For the Birds Radio Program: October Storm
Yesterday, Wisconsin and Minnesota broke the record for lowest recorded barometric pressure, and this October storm isn’t over yet. Fierce autumn storms are to be expected in October and November, from the huge Halloween storm that dumped almost 40 inches of snow on Duluth to the November 10 storm that sunk the Edmund Fitzgerald. Fortunately, storms aren’t nearly as dangerous for Americans as they once were, thanks to regulations setting building standards. Tragically, birds don’t benefit from these. Some birds are killed outright in storms, when wind dashes them into trees and other objects, or dashes objects into them. Hail has killed a great many birds, especially large ones—some California Condors have been killed by hail. Ice storms can seal up cavities in trees, entombing chickadees, Barred Owls, and anything in between. And any bird roosting in a tree, in a cavity or on a branch, can be killed if the tree is knocked down by wind. Some birds, sensing changes in barometric pressure or pushed by winds, fly far away from their normal ranges in autumn storms. I was in Ithaca, New York, during the aftermath of Hurricane Ike. On September 21, 2009, a Magnificent Frigatebird—a bird belonging far out in the Gulf of Mexico or south Atlantic—turned up in a park, and hundreds of acquisitive birders went to see it. It was found dead the next day. The poor thing lies in state, in a museum drawer, at the Cornell Lab of Ornithology. Storm systems blow a lot of birds off course. Laura Ingalls Wilder wasn’t a birder, but she wrote a lovely account of a tiny seabird turning up in a haystack on their farm during the October blizzard that opens her book, The Long Winter. Pa brought the tiny bird, tucked in his pocket, into their cabin. She wrote, They had never seen a bird like it. It was small, but looked exactly like the picture of the great auk in Pa’s big green book, The Wonders of the Animal World. It had the same white breast and black back and wings, the same short legs placed far back, and the same large, webbed feet. It stood straight up on its short legs, like a tiny man with black coat and trousers and white shirt front, and its little black wings were like arms. Pa said, “I never saw anything like it… It must have tired out in the storm winds and dropped down and struck against the haystack. It had crawled into the hay for shelter.” The little bird couldn’t eat the kinds of food the Ingalls family offered it, but when the storm ended, they brought it to Silver Lake where it could get a running start, and its little wings carried it up into the blue sky. Laura wrote, “They never knew what became of that strange little bird that came in the dark with the storm from the far North and went southward in the sunshine. They never saw nor heard of another bird like it. They never found out what kind of bird it was.” It’s hard to be certain, but one tiny bird that would fit the description is the Dovekie, a pocket-sized little relative of puffins and murres that belongs in the northern Atlantic. There are a few records of Dovekies in the Midwest—birds that were found dead or died soon after, unable to eke out a proper meal in freshwater, and most certainly exhausted after flying so far off course. Many lost birds do die, but some survive. As Emily Dickenson wrote: Hope is the thing with feathers That perches in the soul, And sings the tune–without the words, And never stops at all,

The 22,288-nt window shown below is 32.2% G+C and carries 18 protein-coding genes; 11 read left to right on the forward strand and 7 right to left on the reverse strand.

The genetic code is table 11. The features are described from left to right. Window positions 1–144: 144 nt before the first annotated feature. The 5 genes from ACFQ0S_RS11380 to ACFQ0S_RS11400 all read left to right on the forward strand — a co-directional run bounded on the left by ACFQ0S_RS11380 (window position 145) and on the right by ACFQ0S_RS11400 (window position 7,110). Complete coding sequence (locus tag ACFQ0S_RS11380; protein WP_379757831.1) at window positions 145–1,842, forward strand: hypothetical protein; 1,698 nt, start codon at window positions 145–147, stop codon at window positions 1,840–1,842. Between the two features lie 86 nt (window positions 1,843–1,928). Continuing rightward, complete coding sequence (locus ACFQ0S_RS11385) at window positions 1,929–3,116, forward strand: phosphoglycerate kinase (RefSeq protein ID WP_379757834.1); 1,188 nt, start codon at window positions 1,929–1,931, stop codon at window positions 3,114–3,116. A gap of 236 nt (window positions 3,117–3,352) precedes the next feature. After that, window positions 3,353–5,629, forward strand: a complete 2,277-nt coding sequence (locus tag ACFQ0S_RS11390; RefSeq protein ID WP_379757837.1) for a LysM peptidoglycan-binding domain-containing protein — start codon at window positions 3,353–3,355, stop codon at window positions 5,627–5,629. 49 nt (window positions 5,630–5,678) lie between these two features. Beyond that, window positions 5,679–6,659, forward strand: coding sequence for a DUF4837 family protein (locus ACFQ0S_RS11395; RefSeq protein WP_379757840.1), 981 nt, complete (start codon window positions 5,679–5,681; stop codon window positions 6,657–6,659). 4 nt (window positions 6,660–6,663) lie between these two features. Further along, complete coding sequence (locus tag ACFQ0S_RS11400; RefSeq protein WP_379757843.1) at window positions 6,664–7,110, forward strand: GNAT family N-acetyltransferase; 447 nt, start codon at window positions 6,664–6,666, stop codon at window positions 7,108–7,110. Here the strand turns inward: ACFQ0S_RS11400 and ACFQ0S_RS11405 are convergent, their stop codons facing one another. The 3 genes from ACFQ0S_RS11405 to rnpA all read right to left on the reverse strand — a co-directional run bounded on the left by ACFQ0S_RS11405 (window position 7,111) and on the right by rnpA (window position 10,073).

And sweetest in the gale is heard; And sore must be the storm That could abash the little bird That kept so many warm.
I’ve heard it in the chillest land, And on the strangest sea; Yet, never, in extremity, It asked a crumb of me.